Social media activist, journalist goes missing from Karachi -
Pakistan Press Foundation

Social media activist, journalist goes missing from Karachi

Pakistan Press Foundation

KARACHI: A journalist and social media activist reportedly went missing from the city’s Clifton area on Friday, while his friends and family claimed he was picked up by law enforcement agencies from his residence.

Arsalan Ahmed, who has remained associated with channels such as Geo, Abb Tak, Business Plus and A-Plus, is currently working as a freelance journalist and social media activist.

Arsalan’s wife Ayesha, in a video statement shared on social media, claimed that “14 to 15 armed Ran­gers personnel” entered their house at 4:30am on Friday and held the family at gunpoint.

They took away Arsalan in front of her and their children. She said when she asked where her husband was being taken and for what crime, she was told he was being detained for being vocal on social media. In the video, she urged the institutions concerned to look into the case and help recover her husband.

Family claims Arsalan Khan picked up from home by Rangers; KUJ, Amnesty International slam ‘arrest’, demand his return

However, SSP Asad Raza told Dawn the police had not detained the activist. So far, Khan’s family had not approached them with a complaint, he claimed.

In contrast, Ayesha told Dawn on Friday night that she had visited the Clifton police station to register an abduction case, but the poli­­ce refused to lodge the FIR.

Meanwhile, the Karachi Bachao Tehreek (KBT), an alliance of various political and civil society organisations that Khan was a part of, expressed concern over the ‘abduction’ of their volunteer, and announced a protest against it on Saturday (today).

Khurram Nayar, the KBT convener, told Dawn that Khan was a volunteer with them. He alleged that the personnel of a law enforcement agency took away the activist from his apartment, close to the Russian consulate, in Clifton, at around 4am on Friday.

He alleged Khan’s family was also harassed, while the security personnel told his wife that her husband was being detained for being “too vocal”. They also took away his laptop and mobile phone. The KBT announced a protest on Saturday against the “enforced disappearance” of the activist.

Speaking at a news conference at the Karachi Press Club on Friday evening, the KBT and other organisations demanded the immediate release of their volunteer as well as the detained affectees of Sultanabad.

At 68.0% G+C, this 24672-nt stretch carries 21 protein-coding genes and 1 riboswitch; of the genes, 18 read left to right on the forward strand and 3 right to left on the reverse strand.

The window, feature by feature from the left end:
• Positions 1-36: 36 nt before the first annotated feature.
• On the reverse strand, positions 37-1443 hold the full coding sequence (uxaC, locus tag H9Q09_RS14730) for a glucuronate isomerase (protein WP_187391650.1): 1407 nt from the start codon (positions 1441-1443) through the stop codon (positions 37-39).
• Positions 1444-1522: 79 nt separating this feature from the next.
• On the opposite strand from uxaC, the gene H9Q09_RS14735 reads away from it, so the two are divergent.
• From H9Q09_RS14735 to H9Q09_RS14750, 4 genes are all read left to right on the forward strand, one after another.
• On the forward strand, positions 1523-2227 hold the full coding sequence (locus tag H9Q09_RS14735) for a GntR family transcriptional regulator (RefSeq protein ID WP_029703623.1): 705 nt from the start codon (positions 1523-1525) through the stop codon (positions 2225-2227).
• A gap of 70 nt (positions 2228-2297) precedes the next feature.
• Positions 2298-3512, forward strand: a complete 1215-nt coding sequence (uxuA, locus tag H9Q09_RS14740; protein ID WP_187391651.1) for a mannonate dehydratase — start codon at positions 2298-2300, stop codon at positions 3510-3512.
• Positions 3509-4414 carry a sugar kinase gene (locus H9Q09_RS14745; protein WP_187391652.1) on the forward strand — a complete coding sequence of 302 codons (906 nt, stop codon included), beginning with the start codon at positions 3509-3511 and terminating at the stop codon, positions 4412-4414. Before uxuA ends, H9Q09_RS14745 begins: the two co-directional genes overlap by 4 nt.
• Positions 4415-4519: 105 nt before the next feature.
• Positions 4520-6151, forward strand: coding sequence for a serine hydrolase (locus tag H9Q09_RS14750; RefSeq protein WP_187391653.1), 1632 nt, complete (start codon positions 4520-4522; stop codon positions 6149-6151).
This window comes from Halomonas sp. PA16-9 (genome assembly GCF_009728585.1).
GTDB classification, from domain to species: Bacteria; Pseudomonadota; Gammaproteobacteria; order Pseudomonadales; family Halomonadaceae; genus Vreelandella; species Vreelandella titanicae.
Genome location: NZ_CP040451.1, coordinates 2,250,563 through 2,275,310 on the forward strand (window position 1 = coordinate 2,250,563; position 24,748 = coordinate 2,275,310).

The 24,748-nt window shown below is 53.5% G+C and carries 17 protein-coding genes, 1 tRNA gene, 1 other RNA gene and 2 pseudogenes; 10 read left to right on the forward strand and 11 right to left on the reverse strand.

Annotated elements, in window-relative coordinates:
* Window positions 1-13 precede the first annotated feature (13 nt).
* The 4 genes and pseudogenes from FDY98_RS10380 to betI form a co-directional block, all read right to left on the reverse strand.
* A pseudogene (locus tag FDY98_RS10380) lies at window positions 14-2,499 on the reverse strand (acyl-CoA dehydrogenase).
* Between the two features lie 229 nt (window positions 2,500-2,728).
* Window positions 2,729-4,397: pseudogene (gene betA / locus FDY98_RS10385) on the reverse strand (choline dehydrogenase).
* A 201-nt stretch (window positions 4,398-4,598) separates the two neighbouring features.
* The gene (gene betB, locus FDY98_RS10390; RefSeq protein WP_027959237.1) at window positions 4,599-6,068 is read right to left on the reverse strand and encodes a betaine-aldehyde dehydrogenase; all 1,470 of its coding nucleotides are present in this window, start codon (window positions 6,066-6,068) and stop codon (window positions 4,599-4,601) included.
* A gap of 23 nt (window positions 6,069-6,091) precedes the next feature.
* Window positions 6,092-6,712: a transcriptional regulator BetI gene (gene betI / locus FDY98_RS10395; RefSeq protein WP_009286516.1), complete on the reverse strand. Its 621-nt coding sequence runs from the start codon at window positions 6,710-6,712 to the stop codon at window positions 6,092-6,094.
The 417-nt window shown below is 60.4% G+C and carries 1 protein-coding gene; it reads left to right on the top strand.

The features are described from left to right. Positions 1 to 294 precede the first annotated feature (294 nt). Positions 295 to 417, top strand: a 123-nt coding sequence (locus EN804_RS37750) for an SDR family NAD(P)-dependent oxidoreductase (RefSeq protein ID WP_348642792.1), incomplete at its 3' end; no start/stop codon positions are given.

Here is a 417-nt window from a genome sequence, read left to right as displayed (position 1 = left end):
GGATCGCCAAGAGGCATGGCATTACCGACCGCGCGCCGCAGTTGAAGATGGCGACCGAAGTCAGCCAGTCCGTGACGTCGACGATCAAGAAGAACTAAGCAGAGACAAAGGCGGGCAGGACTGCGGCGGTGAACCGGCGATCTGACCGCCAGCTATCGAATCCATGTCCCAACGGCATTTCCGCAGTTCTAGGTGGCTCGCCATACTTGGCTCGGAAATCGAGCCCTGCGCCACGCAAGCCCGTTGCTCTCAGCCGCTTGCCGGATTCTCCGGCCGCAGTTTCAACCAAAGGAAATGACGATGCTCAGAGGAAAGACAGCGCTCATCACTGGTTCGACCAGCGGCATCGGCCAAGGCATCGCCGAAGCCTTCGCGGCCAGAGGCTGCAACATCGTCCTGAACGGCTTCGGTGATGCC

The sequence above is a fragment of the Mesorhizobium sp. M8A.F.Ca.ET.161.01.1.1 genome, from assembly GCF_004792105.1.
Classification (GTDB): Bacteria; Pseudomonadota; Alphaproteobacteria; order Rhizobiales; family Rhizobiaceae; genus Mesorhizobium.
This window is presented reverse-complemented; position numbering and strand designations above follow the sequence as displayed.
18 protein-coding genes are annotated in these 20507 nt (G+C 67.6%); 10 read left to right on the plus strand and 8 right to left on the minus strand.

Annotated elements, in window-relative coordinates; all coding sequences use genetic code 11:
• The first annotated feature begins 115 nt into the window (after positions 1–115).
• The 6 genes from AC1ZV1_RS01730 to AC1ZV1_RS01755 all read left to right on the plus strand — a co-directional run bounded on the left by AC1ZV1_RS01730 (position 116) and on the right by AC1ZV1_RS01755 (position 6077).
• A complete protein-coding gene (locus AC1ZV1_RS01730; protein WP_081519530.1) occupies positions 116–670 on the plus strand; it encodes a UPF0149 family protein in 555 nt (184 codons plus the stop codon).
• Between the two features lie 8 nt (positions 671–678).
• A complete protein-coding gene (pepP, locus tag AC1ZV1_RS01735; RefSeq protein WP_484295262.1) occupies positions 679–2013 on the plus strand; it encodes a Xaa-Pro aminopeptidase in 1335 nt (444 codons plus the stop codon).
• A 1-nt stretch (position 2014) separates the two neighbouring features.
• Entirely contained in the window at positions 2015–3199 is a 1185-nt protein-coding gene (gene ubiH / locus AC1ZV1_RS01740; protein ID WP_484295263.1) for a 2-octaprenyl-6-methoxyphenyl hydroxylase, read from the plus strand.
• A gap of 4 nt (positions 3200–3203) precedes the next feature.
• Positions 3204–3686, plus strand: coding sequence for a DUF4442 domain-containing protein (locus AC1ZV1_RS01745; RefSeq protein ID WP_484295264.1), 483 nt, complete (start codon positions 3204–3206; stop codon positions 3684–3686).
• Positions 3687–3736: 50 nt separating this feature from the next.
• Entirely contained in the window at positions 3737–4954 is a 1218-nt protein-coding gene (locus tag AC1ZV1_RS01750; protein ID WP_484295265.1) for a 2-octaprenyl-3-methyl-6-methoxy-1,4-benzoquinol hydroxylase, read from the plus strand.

They also expressed concern over the Sindh government’s “illegal” drive to de­­molish the homes of poor workers in Gujjar Nala, Orangi Nala, Mehmood­abad, Haji Lemo Goth, Sultanabad and Surjani Town and deman­ded it be halted immediately. The KBT also demanded all the affectees be compensated in compliance with SC orders.

On the other hand, police sources said Arsalan Khan was previously an associate of the late MQM MNA Ali Raza Abidi, and had lately been quite vocal in his support for MQM London, as well as criticism of various sensitive agencies on social media.

The Karachi Union of Journalists (KUJ) conde­m­ned the ‘arrest’ of the social media activist and termed it a serious violation of the right to freedom of expression. They urged the authorities to take note of the incident.

KUJ general secretary Fahim Siddi­­qi and president Shahid Iq­­bal claimed Arsalan had been detained by law enforcement agencies. They conducted a raid on his residence in Clifton and took him away. The jou­rnalists’ body urged the army chief, chief justice of Pakistan, the prime minister and interior minister to take immediate notice of Arsalan’s “illegal detention” and ensure his immediate release.

Moreover, international rights organisation Amnes­­ty International also expr­e­s­­sed concern over Khan’s “abduction” from his home in Karachi. “Pakistan must end this abhorrent practice of punishing dissent by wre­nching people away from their loved ones,” Amnesty’s South Asia regional office tweeted.

It asked the newly appointed Inter-Ministerial Committee on Missing Persons to take note of the “jarring disconnect bet­ween what they are saying and what is actually happening on the ground”.

Source: Dawn